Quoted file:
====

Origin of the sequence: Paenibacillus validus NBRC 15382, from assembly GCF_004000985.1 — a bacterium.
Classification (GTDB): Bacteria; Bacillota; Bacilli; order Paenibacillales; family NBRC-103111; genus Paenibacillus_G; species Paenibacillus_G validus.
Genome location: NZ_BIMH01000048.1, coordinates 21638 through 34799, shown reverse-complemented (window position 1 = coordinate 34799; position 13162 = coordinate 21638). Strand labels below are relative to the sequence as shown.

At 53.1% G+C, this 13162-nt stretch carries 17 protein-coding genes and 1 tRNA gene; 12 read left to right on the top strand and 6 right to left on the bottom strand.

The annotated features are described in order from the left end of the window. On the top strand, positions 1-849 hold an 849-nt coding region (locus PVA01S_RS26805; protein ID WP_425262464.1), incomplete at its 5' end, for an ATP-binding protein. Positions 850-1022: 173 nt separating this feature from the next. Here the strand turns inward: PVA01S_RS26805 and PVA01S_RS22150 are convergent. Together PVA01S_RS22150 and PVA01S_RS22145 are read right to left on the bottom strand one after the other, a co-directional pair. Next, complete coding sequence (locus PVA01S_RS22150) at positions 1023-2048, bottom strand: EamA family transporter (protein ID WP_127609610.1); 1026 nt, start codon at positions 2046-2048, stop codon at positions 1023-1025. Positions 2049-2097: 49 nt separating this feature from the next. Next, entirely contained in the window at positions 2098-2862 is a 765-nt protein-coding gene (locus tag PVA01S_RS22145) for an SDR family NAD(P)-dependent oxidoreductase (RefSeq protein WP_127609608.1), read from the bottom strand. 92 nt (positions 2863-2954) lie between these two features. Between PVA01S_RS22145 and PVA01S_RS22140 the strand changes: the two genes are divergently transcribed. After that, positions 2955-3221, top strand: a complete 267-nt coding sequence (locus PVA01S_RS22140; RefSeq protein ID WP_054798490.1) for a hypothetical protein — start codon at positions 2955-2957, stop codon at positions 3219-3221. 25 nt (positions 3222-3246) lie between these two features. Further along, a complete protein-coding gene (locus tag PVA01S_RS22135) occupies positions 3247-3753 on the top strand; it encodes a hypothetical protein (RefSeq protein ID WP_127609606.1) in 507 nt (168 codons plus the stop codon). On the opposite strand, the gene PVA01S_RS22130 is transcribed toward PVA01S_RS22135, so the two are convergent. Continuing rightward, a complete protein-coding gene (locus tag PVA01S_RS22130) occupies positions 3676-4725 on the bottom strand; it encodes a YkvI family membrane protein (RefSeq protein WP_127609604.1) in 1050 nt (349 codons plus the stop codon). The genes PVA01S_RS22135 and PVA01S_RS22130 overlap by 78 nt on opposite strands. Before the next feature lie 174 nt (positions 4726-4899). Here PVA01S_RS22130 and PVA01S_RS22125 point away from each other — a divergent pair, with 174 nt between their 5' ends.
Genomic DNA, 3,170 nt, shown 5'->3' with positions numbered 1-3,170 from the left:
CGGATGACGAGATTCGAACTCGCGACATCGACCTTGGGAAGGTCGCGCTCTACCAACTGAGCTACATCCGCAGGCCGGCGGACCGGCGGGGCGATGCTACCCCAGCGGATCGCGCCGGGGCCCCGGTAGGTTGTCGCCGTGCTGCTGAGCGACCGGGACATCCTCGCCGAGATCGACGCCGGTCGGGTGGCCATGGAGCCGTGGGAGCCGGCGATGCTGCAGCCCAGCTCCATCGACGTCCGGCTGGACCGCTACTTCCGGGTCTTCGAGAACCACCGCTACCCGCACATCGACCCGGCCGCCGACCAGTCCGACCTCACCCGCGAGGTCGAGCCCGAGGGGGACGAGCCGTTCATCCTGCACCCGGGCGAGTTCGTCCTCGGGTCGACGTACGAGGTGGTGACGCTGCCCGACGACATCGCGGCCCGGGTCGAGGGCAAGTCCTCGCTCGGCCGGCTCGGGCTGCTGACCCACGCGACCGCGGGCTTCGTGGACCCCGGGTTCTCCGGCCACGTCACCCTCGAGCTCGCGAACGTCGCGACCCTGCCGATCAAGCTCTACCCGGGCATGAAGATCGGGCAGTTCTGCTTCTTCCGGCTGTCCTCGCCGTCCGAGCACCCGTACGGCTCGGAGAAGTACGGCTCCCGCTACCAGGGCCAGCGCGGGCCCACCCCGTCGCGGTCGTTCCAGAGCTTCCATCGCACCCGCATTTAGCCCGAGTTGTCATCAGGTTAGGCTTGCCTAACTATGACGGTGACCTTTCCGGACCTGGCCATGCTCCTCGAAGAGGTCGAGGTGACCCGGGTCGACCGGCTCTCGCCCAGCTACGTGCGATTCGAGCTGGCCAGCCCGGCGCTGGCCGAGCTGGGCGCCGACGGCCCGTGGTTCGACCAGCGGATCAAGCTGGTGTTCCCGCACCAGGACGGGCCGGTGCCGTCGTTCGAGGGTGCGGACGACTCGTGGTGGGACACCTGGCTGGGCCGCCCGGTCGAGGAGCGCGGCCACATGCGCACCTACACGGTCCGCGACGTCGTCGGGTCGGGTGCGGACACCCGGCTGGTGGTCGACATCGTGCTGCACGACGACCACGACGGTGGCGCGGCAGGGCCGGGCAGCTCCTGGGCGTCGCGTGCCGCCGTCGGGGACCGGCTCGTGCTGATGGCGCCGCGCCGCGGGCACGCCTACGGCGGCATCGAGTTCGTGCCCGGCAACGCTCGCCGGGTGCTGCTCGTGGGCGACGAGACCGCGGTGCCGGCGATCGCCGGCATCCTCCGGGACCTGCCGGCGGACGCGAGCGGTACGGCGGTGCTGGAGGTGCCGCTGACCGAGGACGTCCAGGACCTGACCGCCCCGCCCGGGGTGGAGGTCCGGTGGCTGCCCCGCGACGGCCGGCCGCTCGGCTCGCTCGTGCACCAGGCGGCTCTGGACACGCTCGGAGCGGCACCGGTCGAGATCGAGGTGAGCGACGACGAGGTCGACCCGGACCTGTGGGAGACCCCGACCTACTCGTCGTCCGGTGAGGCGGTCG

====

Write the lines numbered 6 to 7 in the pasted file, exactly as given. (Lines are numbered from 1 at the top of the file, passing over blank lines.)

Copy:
Genomic DNA, 3,170 nt, shown 5'->3' with positions numbered 1-3,170 from the left:
CGGATGACGAGATTCGAACTCGCGACATCGACCTTGGGAAGGTCGCGCTCTACCAACTGAGCTACATCCGCAGGCCGGCGGACCGGCGGGGCGATGCTACCCCAGCGGATCGCGCCGGGGCCCCGGTAGGTTGTCGCCGTGCTGCTGAGCGACCGGGACATCCTCGCCGAGATCGACGCCGGTCGGGTGGCCATGGAGCCGTGGGAGCCGGCGATGCTGCAGCCCAGCTCCATCGACGTCCGGCTGGACCGCTACTTCCGGGTCTTCGAGAACCACCGCTACCCGCACATCGACCCGGCCGCCGACCAGTCCGACCTCACCCGCGAGGTCGAGCCCGAGGGGGACGAGCCGTTCATCCTGCACCCGGGCGAGTTCGTCCTCGGGTCGACGTACGAGGTGGTGACGCTGCCCGACGACATCGCGGCCCGGGTCGAGGGCAAGTCCTCGCTCGGCCGGCTCGGGCTGCTGACCCACGCGACCGCGGGCTTCGTGGACCCCGGGTTCTCCGGCCACGTCACCCTCGAGCTCGCGAACGTCGCGACCCTGCCGATCAAGCTCTACCCGGGCATGAAGATCGGGCAGTTCTGCTTCTTCCGGCTGTCCTCGCCGTCCGAGCACCCGTACGGCTCGGAGAAGTACGGCTCCCGCTACCAGGGCCAGCGCGGGCCCACCCCGTCGCGGTCGTTCCAGAGCTTCCATCGCACCCGCATTTAGCCCGAGTTGTCATCAGGTTAGGCTTGCCTAACTATGACGGTGACCTTTCCGGACCTGGCCATGCTCCTCGAAGAGGTCGAGGTGACCCGGGTCGACCGGCTCTCGCCCAGCTACGTGCGATTCGAGCTGGCCAGCCCGGCGCTGGCCGAGCTGGGCGCCGACGGCCCGTGGTTCGACCAGCGGATCAAGCTGGTGTTCCCGCACCAGGACGGGCCGGTGCCGTCGTTCGAGGGTGCGGACGACTCGTGGTGGGACACCTGGCTGGGCCGCCCGGTCGAGGAGCGCGGCCACATGCGCACCTACACGGTCCGCGACGTCGTCGGGTCGGGTGCGGACACCCGGCTGGTGGTCGACATCGTGCTGCACGACGACCACGACGGTGGCGCGGCAGGGCCGGGCAGCTCCTGGGCGTCGCGTGCCGCCGTCGGGGACCGGCTCGTGCTGATGGCGCCGCGCCGCGGGCACGCCTACGGCGGCATCGAGTTCGTGCCCGGCAACGCTCGCCGGGTGCTGCTCGTGGGCGACGAGACCGCGGTGCCGGCGATCGCCGGCATCCTCCGGGACCTGCCGGCGGACGCGAGCGGTACGGCGGTGCTGGAGGTGCCGCTGACCGAGGACGTCCAGGACCTGACCGCCCCGCCCGGGGTGGAGGTCCGGTGGCTGCCCCGCGACGGCCGGCCGCTCGGCTCGCTCGTGCACCAGGCGGCTCTGGACACGCTCGGAGCGGCACCGGTCGAGATCGAGGTGAGCGACGACGAGGTCGACCCGGACCTGTGGGAGACCCCGACCTACTCGTCGTCCGGTGAGGCGGTCG